Class: Premium Midsize Car
Miles driven: 562
Fuel used: 22.0 gallons
|CG Report Card
|Room and Comfort
|Power and Performance
|Fit and Finish
|Report-card grades are derived from a consensus of test-driver evaluations. All grades are versus other vehicles in the same class. Value grade is for specific trim level evaluated, and may not reflect Consumer Guide's impressions of the entire model lineup.
|Big & Tall Comfort
|Big & Tall comfort ratings are for front seats only. "Big" rating based on male tester weighing approximately 350 pounds, "Tall" rating based on 6'6"-tall male tester.
|Turbocharged/supercharged mild-hybrid 4-cyl
Real-world fuel economy: 25.5 mpg
Driving mix: 50% city, 50% highway
EPA-estimated fuel economy: 22/29/25 (mpg city/highway/combined)
Fuel type: Premium gas
Base price: $55,200 (not including $1095 destination charge)
Options on test vehicle: Platinum Gray Metallic paint ($695), power-operated tailgate ($200), Bowers and Wilkins premium sound system ($4000), 20-inch 5 V-spoke alloy wheels ($800)
Price as tested: $61,990
The great: Comfortable, nicely finished cabin; respectable power from new mild-hybrid powertrain
The good: Nice blend of car and SUV attributes; handsome styling
The not so good: Some class rivals offer more cargo space; infotainment-system quirks
The Volvo crowd has long been something of a station wagon crowd, the brand extolling its focus on safety, and that being a key selling point to families—which just happen to be the prime demographic for wagons. These days, though, Volvo’s wagons are themselves a thinning crowd.
Thank—or blame—SUVS for overshadowing the passenger-car-derived station wagon but the contraction in sales has virtually wiped out the body style. The few survivors have taken to trying on a pseudo off-roader look. For 2022 Volvo still makes two wagons, the V60 and V90, but the V90 now comes only as a Cross Country version with a raised ride height and protective black cladding around the wheel openings and lower body. The “standard-height” V90 models minus the cladding have been discontinued.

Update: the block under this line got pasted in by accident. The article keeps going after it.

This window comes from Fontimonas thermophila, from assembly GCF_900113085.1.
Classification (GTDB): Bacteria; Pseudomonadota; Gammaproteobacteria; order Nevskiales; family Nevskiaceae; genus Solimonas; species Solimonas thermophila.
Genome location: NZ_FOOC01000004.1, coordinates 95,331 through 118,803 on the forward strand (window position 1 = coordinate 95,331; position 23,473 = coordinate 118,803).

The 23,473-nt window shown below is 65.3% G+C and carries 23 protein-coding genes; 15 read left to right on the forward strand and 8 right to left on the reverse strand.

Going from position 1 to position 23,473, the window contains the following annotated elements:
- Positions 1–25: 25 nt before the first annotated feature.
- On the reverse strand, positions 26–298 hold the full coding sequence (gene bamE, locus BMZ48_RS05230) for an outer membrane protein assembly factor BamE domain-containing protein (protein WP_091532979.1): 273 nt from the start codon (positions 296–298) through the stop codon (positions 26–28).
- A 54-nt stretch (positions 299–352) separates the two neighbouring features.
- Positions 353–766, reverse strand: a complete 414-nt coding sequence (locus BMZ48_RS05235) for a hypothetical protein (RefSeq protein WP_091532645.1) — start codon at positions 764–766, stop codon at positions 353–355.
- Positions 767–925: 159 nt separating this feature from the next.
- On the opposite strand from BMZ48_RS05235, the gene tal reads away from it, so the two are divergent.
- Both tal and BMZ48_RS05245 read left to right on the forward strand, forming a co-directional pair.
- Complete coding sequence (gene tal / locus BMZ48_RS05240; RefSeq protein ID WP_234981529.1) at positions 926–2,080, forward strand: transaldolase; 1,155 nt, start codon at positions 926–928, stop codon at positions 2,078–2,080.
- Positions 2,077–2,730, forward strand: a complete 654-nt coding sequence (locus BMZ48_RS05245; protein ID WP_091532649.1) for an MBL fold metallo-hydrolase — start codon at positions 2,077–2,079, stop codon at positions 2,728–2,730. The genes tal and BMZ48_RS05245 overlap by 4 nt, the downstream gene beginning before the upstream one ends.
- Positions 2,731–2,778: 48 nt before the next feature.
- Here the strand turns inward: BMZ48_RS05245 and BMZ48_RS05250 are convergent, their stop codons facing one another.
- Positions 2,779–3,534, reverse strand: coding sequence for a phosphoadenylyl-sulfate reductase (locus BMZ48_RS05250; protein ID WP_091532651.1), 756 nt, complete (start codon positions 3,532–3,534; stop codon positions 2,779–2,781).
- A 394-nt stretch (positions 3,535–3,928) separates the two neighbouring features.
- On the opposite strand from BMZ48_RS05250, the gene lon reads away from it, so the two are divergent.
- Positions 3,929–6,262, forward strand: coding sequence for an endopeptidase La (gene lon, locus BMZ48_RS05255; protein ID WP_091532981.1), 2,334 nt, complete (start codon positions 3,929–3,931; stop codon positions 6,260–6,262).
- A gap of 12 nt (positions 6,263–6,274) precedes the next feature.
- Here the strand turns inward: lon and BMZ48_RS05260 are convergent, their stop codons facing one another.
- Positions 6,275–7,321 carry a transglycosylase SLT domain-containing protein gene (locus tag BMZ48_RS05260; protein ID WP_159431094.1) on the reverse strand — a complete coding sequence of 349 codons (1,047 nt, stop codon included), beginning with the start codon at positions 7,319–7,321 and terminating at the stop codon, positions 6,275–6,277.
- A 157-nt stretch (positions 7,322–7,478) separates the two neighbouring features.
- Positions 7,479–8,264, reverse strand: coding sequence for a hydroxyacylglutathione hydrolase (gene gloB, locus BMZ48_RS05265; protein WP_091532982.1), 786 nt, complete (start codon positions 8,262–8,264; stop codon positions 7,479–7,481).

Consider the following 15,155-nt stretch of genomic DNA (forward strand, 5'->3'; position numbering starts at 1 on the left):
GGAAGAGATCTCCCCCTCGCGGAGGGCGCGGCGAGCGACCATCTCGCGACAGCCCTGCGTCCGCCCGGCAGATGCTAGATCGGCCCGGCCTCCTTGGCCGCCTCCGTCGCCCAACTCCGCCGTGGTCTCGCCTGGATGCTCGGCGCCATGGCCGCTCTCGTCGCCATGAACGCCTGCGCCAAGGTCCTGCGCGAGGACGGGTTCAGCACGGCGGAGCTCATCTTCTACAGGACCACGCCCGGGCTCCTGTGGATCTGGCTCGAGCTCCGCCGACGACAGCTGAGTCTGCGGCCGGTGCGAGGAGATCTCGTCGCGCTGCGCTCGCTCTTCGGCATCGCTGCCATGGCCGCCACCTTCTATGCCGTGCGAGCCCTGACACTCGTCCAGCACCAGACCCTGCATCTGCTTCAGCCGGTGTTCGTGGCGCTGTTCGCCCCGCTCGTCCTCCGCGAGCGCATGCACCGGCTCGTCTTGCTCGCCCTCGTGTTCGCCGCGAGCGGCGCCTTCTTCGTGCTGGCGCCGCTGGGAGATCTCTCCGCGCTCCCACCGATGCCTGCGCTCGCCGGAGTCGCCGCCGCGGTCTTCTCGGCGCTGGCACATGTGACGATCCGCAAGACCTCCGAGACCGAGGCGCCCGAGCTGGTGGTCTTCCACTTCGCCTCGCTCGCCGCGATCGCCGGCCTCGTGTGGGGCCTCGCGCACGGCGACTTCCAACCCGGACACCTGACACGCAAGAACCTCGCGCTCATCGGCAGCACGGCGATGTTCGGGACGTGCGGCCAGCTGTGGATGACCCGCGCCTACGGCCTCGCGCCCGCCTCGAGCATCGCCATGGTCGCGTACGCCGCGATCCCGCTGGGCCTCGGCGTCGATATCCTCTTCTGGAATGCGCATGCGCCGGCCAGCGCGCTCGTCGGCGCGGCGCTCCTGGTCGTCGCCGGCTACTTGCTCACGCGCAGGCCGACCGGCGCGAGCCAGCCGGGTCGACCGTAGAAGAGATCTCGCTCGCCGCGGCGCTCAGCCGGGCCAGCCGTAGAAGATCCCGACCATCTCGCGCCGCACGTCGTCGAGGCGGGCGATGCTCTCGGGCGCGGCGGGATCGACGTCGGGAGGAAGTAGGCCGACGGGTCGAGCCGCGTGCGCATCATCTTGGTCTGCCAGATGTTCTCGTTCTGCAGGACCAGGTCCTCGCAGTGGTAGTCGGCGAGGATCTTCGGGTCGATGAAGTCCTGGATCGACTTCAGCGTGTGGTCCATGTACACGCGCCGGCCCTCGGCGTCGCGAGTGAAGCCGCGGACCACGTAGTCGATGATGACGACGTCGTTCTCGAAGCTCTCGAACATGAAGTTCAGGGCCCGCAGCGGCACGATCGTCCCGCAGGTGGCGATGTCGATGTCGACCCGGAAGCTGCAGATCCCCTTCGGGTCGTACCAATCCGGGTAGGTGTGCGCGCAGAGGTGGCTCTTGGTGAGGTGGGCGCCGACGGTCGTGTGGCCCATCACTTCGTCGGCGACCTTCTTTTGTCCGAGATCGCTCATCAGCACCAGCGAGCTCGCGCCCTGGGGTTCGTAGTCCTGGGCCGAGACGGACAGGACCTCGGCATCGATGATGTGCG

Consumer Guide tested a V90 Cross Country, the larger of the two Volvo wagons (though both are considered part of the premium-midsize class). For ’22 the car switches to a mild-hybrid powerplant and gets a new infotainment system.
The V90 occupies the most populous price/size segment in what’s left of the station wagon field. In addition to its slightly smaller kinswagon, it also vies for shoppers’ attention with the costlier Audi A6 allroad and Mercedes-Benz E450 All-Terrain. The base price, with delivery, of the V90 Cross Country is $56,295; even with a quartet of options CG’s test car came in at $61,990, well below the $69,450 starting price of the E450 All-Terrain our editors drove previously.
Where the Audi and M-B are 6-cylinder cars, the Volvo utilizes a 2.0-liter four that is supercharged and turbocharged and newly tended by a 48-volt electrical system with an electric starter-generator. Dubbed the B6, its electrically run supercharger adds boost to the engine at lower rpm until the turbo assumes this task at a higher rate of revolutions. At 295 horsepower, the B6 is down 21 ponies from the similarly aspirated T6 engine that preceded it. (Both of its German rivals generate well more than 300 horsepower.) That said, one of the several duties of the starter-generator—which replaces a conventional starter motor—is to hasten delivery of the 310 lb-ft of torque for zestier starts and smoother shifts from the 8-speed automatic transmission. The engine in the V90 is responsive and smooth, flashing good power for standing-start getaways and nice punch for highway passing.